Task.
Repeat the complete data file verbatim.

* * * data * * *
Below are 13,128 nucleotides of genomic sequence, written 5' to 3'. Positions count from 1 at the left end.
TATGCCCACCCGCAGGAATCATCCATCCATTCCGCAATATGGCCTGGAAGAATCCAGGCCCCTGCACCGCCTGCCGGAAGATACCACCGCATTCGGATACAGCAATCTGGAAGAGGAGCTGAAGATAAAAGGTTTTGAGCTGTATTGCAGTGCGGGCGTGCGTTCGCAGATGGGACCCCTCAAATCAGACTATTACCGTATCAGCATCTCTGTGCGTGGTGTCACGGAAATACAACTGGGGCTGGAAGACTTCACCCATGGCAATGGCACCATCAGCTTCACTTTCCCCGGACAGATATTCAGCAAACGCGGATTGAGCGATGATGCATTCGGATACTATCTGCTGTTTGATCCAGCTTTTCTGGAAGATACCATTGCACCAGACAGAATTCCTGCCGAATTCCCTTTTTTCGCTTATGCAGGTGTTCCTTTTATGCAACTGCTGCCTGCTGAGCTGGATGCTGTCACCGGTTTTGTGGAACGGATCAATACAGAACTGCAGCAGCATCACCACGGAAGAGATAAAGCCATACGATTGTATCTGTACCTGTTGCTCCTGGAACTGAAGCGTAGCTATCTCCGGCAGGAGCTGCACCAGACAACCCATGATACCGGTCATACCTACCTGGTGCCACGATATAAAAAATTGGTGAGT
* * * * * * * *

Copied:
Below are 13,128 nucleotides of genomic sequence, written 5' to 3'. Positions count from 1 at the left end.
TATGCCCACCCGCAGGAATCATCCATCCATTCCGCAATATGGCCTGGAAGAATCCAGGCCCCTGCACCGCCTGCCGGAAGATACCACCGCATTCGGATACAGCAATCTGGAAGAGGAGCTGAAGATAAAAGGTTTTGAGCTGTATTGCAGTGCGGGCGTGCGTTCGCAGATGGGACCCCTCAAATCAGACTATTACCGTATCAGCATCTCTGTGCGTGGTGTCACGGAAATACAACTGGGGCTGGAAGACTTCACCCATGGCAATGGCACCATCAGCTTCACTTTCCCCGGACAGATATTCAGCAAACGCGGATTGAGCGATGATGCATTCGGATACTATCTGCTGTTTGATCCAGCTTTTCTGGAAGATACCATTGCACCAGACAGAATTCCTGCCGAATTCCCTTTTTTCGCTTATGCAGGTGTTCCTTTTATGCAACTGCTGCCTGCTGAGCTGGATGCTGTCACCGGTTTTGTGGAACGGATCAATACAGAACTGCAGCAGCATCACCACGGAAGAGATAAAGCCATACGATTGTATCTGTACCTGTTGCTCCTGGAACTGAAGCGTAGCTATCTCCGGCAGGAGCTGCACCAGACAACCCATGATACCGGTCATACCTACCTGGTGCCACGATATAAAAAATTGGTGAGT